Over at Kent Online we learn that an astute commuter has established through Southeastern Rail's complaints procedure that some of their CCTV cameras are always switched off – not because of technical problems but as a matter of policy.
I mention it because, as I've written before, we can develop a false sense of security because of these cameras, and our overreliance upon this kind of technology can be cruelly exposed when the time comes for it to be tested and it fails to protect us in any way – and no alternative provisions are in place to look after us because of the money spent on the cameras and trust wrongly vested in them.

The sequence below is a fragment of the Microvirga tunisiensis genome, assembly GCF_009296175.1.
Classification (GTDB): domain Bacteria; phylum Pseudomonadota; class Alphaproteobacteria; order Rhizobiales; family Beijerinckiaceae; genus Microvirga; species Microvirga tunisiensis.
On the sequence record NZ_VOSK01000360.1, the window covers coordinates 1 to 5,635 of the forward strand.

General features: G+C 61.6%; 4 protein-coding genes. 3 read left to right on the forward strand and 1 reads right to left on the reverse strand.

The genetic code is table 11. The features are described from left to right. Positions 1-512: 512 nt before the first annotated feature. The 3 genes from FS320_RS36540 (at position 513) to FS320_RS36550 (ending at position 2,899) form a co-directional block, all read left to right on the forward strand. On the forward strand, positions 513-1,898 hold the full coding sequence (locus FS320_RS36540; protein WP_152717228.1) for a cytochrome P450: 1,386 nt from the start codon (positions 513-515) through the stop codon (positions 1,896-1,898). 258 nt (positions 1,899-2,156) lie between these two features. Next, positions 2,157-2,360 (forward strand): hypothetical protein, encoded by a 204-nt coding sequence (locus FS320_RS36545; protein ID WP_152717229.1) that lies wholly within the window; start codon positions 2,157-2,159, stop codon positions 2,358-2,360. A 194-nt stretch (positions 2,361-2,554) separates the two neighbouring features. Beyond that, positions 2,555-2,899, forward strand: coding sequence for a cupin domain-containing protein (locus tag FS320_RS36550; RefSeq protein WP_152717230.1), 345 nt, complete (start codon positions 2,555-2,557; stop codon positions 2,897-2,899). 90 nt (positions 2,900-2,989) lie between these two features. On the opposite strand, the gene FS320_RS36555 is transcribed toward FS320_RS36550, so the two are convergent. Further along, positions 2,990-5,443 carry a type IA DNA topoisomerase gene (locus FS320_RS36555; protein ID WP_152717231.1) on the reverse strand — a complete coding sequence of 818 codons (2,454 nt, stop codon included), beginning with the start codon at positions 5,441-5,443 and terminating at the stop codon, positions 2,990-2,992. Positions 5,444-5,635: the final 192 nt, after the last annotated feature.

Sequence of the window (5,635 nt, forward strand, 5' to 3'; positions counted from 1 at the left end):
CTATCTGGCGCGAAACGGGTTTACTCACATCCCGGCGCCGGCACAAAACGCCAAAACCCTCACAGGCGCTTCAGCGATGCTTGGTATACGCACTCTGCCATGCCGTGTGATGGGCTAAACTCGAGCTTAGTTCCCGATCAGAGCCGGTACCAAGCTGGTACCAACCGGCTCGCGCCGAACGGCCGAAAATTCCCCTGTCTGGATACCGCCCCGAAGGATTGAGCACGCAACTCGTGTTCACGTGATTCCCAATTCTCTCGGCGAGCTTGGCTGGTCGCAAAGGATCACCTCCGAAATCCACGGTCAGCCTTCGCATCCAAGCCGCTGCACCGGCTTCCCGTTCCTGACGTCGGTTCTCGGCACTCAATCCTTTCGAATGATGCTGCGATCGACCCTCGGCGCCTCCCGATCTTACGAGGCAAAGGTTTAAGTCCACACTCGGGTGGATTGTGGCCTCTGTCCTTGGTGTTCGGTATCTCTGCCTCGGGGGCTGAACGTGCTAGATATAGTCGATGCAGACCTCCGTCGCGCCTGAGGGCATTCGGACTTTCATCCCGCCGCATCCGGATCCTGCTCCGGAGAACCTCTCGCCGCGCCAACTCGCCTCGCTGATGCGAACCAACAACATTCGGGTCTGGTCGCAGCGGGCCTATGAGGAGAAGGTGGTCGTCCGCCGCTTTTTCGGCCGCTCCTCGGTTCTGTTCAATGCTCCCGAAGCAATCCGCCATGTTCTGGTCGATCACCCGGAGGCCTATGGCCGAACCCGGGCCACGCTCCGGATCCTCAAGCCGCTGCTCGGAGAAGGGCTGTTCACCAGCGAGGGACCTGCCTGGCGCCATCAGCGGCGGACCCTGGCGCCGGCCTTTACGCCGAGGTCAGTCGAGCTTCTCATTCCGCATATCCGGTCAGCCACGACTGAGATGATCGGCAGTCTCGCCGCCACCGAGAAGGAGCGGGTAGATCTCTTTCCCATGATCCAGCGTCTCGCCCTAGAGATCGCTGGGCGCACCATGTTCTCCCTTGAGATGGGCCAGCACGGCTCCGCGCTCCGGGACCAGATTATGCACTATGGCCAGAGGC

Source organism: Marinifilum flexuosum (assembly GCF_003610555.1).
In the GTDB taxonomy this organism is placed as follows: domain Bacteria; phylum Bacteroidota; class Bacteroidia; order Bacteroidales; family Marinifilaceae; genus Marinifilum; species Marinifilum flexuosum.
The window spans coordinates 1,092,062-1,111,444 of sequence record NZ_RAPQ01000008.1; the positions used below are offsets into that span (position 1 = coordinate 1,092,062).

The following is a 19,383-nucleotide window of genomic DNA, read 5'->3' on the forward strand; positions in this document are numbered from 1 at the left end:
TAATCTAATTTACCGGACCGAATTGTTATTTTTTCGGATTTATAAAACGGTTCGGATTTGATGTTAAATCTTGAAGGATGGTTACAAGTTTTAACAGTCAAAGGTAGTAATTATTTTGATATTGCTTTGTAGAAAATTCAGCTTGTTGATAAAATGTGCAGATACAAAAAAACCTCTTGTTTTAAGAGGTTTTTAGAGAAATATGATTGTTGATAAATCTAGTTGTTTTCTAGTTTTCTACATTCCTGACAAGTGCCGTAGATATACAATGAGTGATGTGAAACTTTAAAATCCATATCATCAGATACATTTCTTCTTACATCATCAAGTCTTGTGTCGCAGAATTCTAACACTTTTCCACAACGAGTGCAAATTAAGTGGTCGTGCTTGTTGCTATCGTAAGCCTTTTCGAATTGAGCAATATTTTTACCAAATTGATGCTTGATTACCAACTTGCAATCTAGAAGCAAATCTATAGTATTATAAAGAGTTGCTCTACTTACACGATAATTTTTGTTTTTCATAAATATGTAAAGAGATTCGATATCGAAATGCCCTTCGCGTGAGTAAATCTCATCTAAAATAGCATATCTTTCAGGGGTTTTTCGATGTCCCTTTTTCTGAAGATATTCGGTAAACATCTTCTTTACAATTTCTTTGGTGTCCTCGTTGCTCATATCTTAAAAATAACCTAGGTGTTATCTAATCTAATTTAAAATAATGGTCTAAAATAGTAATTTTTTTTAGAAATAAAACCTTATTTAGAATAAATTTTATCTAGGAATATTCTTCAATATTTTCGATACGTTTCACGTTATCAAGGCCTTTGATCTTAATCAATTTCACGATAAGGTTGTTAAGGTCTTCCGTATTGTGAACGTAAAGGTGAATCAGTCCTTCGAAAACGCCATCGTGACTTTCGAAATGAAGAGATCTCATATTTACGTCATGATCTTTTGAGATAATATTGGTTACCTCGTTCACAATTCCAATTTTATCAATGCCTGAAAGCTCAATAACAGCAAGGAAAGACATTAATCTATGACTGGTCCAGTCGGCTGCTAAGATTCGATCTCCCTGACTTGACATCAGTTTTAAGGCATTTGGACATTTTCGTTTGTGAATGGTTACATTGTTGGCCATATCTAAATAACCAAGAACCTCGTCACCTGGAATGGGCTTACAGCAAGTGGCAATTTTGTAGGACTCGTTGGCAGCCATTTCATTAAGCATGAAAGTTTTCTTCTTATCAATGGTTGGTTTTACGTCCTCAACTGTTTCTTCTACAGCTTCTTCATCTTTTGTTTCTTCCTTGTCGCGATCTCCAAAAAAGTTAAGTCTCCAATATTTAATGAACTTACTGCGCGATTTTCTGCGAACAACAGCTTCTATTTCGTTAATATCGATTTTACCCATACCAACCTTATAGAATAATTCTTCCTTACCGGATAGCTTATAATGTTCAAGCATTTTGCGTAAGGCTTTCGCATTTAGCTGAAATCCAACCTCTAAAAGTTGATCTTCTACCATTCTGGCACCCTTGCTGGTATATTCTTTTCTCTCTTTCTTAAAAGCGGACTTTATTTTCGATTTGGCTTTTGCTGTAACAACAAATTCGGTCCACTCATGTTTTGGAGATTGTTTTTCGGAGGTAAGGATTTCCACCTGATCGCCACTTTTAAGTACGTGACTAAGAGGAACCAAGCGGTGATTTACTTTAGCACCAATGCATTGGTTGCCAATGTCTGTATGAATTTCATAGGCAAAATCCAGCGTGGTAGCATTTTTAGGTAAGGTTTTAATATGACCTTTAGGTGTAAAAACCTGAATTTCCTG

But here, we see that these cameras are doubly useless – it's not that they were accidentally switched off, or weren't working, or were pointed in the wrong direction, or recorded footage with a quality too poor to be used (all regular occurrences) – instead, apparent financial shortages mean that they're in place but switched off deliberately. Worse than useless – they've cost money to put in, and they give no protection.
All of that weighs against this technology before privacy concerns have even been considered. It's also worth having a reminder of recent academic research which undermines the usefulness of CCTV per se.
By Alex Deane